All posts filed under: Featured

Communication demands of drone applications

Written by Evsen Yanmaz. Edited by Christian Bettstetter. Small drones become increasingly popular for civil applications, including production of movies and delivery of important goods. The wireless communications and networking of drones is an essential building block in such systems. Lakeside Labs researchers have been working in this domain for several years; now they wrote a comprehensive survey article on the characteristics and requirements of drone networks.

“What salary can I expect in industry after my PhD?”

Doctoral students in electrical and computer engineering often ask me what salary to expect in industry after graduation. “From 45.000 € to 75.000 € gross per year in Austria or Germany” could be an answer, but this is a vague statement that does not help much. In fact, there is no general answer to this question, as the salary depends on many factors, such as personal profile, position, company type, current situation in the job market, and company location. Let me thus redefine the above question and give some hints for negotiating a salary and other factors to consider. These hints are from an Austrian-German perspective, but many of them are of general validity.

UWB sensor networks in airplanes

Modern airplanes are equipped with hundreds of embedded sensors and actuators necessary for structural health monitoring, aircraft control, and passenger and crew assistance. These devices are typically interconnected by wires. Using wireless connections instead of wires improves flexibility of installations and reduces the airplane’s weight. Researchers from Airbus Group Innovations have been working on this topic for several years. An ongoing joint project with the University of Klagenfurt and Lakeside Labs develops and tests such in-cabin networks with focus on their robustness against undesired interference.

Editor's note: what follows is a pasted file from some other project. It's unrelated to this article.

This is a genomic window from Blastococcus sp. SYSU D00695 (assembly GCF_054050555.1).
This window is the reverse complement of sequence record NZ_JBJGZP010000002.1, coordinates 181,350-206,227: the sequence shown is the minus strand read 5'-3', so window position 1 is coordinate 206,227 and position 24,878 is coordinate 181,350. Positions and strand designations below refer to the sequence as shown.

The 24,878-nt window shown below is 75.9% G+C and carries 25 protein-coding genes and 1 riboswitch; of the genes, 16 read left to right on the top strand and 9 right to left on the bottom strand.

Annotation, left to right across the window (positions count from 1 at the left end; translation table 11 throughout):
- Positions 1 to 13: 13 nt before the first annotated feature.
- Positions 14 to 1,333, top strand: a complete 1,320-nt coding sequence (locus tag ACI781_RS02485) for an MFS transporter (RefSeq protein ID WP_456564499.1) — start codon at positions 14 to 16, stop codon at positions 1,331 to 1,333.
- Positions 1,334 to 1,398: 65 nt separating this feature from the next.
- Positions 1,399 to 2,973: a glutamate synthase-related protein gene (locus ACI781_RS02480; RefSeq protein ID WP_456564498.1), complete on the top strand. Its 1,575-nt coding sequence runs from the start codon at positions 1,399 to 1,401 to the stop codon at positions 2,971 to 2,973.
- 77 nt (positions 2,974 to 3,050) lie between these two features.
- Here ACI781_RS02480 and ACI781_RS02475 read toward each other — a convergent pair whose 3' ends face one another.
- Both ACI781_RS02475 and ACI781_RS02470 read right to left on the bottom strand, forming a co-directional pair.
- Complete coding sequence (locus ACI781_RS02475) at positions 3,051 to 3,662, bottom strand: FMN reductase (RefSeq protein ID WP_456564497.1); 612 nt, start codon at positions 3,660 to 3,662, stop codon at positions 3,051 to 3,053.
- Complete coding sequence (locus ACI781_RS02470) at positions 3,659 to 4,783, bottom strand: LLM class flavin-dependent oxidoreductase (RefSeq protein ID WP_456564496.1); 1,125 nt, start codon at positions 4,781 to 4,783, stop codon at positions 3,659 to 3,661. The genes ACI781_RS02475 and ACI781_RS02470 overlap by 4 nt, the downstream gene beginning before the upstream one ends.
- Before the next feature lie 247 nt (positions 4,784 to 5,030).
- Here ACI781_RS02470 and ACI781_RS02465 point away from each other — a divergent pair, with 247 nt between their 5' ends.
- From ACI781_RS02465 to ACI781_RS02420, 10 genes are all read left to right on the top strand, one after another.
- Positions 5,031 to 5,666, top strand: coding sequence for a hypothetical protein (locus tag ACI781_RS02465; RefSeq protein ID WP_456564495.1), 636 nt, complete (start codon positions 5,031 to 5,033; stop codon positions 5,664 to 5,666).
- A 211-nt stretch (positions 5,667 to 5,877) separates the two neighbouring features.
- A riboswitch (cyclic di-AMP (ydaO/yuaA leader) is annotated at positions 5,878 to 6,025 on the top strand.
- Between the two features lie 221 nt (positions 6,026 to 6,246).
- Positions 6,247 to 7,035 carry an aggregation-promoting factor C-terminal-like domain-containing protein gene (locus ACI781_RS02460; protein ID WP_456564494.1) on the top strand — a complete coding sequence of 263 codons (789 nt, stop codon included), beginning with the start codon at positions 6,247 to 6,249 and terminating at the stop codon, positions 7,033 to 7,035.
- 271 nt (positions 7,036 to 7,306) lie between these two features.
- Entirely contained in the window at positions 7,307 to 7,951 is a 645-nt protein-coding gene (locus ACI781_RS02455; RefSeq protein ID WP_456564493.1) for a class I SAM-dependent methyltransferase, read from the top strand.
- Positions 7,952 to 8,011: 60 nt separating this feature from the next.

Achieving consensus in networks with disturbances

The problem of finding a consensus in a group of people occurs in many social contexts. In a similar way, distributed algorithms for consensus play an important role in networked computing and communication systems if centralized decision making is difficult or impossible. Each entity in such a system processes only local information obtained from its neighbors and ideally performs only simple computations. Despite this simplicity, the process of consensus building should be robust against different types of disturbance, such as faulty entities, noise, and communication errors. A research team with members from Klagenfurt and Genoa has now analyzed the robustness of a special class of consensus algorithms, namely binary consensus, in which all entities must eventually agree on one out of two possible values. The motivation for their study is as follows: Some binary consensus algorithms that work well in noiseless and error-free networks—such as the well-known Gacs-Kurdyumov-Levin algorithm—show convergence problems in networks with disturbances. In turn, some other algorithms that are inferior in noiseless and error-free networks may actually improve their performance with the …